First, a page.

“It’s, OK, how do we get him from here to here and working collaboratively through the whole company to make that happen,” says Martin. “It’s not really just a one size fits all, it’s, this technician might be really good at metal repair, but he’s not good at something else. … So, we will just work together as a team and help provide them the tools necessary for them to thrive.”
Depalo is just one of the sons working in the business today, but they each took different paths to running the business. It was their father’s intent that they all learn all aspects of the business, but they all had different strengths. One took up painting, one took up body work and one took up framework. That gave Depalo the confidence that not only could he work on a car, he could actually run the business too.
“My dad always said you need to know this because in business you have to learn both sides,” Depalo says. “You can’t just stay stagnant one side.”
As shop leaders now themselves, both Depalo and Martin feel strongly about the power of education and training for the next generation. That starts with still being learners themselves. Martin cited being a part of 20 Groups and attending events like the FenderBender Management Conference as places to share ideas and ways of doing things. That’s a continuation of the need to always be changing and innovating.
“It’s really just about having that mindset that it’s not, oh well, you know, we’re going to bring in this next generation and do the same thing we’ve always done, right,” says Martin. “It’s that mindset, it’s got to be, hey, we’ve got to put forth all the efforts necessary to take each individual to the next level.”
One of the realities of being an owner, especially with multiple locations, is that it’s nearly impossible to spend time with each employee every day. So, both owners have processes in action so that their shops serve as a place of mentorship even if they’re not physically there. At Depalo and Sons they give performance standards and have check-ins every three months.
And those reviews cover not only job performance but also are a time to check in with the employee personally. Providing flexibility and giving employees enough time to attend to their personal lives is becoming an in-demand perk for any job seeker.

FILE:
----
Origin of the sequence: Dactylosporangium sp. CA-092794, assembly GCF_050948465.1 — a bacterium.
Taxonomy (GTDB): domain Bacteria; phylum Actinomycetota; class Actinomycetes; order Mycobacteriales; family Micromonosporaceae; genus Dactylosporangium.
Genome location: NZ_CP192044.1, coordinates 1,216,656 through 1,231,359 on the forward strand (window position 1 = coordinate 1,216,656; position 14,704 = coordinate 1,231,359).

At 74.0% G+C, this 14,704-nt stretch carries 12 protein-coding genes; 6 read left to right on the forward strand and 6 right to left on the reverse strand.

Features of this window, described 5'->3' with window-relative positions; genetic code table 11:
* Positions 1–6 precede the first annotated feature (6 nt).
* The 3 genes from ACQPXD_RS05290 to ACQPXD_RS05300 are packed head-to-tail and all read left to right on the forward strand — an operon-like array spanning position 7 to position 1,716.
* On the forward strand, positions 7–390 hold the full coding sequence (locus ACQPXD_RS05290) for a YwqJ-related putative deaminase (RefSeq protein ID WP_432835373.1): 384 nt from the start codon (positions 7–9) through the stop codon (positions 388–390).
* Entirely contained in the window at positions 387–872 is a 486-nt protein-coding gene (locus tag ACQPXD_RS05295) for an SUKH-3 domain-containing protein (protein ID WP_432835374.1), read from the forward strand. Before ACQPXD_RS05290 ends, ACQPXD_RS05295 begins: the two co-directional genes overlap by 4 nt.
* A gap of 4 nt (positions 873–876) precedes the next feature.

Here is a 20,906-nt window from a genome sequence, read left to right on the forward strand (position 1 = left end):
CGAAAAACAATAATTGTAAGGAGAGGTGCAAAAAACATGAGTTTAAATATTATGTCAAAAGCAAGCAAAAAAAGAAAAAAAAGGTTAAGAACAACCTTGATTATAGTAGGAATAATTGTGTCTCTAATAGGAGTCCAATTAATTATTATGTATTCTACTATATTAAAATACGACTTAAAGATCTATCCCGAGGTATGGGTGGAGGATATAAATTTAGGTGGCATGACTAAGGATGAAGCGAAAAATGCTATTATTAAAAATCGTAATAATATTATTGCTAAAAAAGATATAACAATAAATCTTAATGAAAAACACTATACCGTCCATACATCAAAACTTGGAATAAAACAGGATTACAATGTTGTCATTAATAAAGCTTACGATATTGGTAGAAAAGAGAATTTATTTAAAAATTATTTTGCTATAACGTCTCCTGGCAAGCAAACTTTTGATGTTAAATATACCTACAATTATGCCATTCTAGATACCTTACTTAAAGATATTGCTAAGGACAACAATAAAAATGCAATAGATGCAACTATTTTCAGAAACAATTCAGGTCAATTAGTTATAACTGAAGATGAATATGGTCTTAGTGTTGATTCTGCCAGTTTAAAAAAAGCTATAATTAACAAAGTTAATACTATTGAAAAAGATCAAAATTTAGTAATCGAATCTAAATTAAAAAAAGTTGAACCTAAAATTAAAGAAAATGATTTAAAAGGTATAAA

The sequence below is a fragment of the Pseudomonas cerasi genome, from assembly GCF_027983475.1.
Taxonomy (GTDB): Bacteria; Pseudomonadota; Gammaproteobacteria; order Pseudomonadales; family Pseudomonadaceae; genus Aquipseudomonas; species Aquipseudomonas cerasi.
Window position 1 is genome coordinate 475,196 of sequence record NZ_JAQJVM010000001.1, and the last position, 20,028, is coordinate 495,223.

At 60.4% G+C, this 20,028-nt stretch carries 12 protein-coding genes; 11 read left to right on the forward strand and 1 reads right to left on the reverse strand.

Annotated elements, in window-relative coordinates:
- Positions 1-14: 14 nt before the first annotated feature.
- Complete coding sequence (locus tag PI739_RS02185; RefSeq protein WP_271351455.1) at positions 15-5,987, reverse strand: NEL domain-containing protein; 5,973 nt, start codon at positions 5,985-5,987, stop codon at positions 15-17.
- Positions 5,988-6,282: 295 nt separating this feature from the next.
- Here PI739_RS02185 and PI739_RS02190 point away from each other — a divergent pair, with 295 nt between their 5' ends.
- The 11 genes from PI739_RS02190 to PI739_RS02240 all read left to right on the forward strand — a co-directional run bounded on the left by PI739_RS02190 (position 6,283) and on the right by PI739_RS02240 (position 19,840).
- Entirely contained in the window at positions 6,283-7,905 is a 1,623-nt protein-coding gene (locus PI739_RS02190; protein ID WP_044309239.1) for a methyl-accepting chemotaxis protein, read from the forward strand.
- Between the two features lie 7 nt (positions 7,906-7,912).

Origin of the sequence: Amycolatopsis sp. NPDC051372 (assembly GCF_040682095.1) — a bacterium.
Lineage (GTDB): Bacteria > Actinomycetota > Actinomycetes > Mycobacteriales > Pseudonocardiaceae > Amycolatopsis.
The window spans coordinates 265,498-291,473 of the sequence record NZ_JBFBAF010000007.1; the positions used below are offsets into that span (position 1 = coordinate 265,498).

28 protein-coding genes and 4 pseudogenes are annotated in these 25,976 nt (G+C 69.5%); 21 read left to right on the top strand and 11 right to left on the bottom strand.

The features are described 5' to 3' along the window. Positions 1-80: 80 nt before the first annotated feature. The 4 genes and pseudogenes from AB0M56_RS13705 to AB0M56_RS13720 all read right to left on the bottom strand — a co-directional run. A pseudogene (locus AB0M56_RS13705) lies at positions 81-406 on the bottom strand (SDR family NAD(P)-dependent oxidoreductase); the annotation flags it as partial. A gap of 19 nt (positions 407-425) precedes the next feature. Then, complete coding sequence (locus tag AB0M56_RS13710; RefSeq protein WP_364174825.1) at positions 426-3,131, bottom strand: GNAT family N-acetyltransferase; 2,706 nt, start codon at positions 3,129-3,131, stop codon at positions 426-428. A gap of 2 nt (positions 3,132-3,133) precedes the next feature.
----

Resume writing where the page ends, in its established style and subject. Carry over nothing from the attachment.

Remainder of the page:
“You have to make sure that they understand that family is something too, it’s very important that we make sure we emphasize that,” says Depalo. “It’s not always about being at work. Sometimes you have to do family things that are going to make your family stronger.”
Leaving Their Own Legacies
The subject of family comes up in a few ways when speaking to Depalo. The shop’s motto is that if a repaired car isn’t safe enough for their family to ride in, then it isn’t safe for the customer. But whether a fourth generation of Depalo takes over the reins one day remains to be seen.
“I hope the shop’s still standing after I retire, and I can hand it off to a family member with the same last name and make it go another generation is what I’m looking maybe to happen,” says Depalo. “Don’t think it will, but if I was to go ahead and sell, what would I want? Somebody just to follow the same business tactic that we have, what we do for customers, how we satisfy customers and make that maybe not that name but still have that same business.”
Martin too still has plenty of years left before considering the shop’s future. He’s focused for now on continuing to grow the business and also growing the quality of the business. And that’s something that can be enhanced by continuing a legacy of mentorship.
“This is me stealing a phrase from somebody that I know well, but not just having an open door policy, but an open air policy,” says Martin. “You know, people talk about open door policies all the time. But it’s the doors open and come say what you want, but it’s not really heard. So, we try to really just listen to our team.
“… Who better to give us feedback on what we need to do better than our technicians? And if we really, really want to mentor and grow people, we have to listen to our technicians, whether it be someone that’s been with us for 38 years or for 38 days.”
Article Credit to Fenderbender.
What is your view with regards to hands-on mentorship of staff members in your business? Do you think it serves any value to the long-term success of your business? Let us know in the comments below. Also, if you found our content informative, do like it and share it with your friends.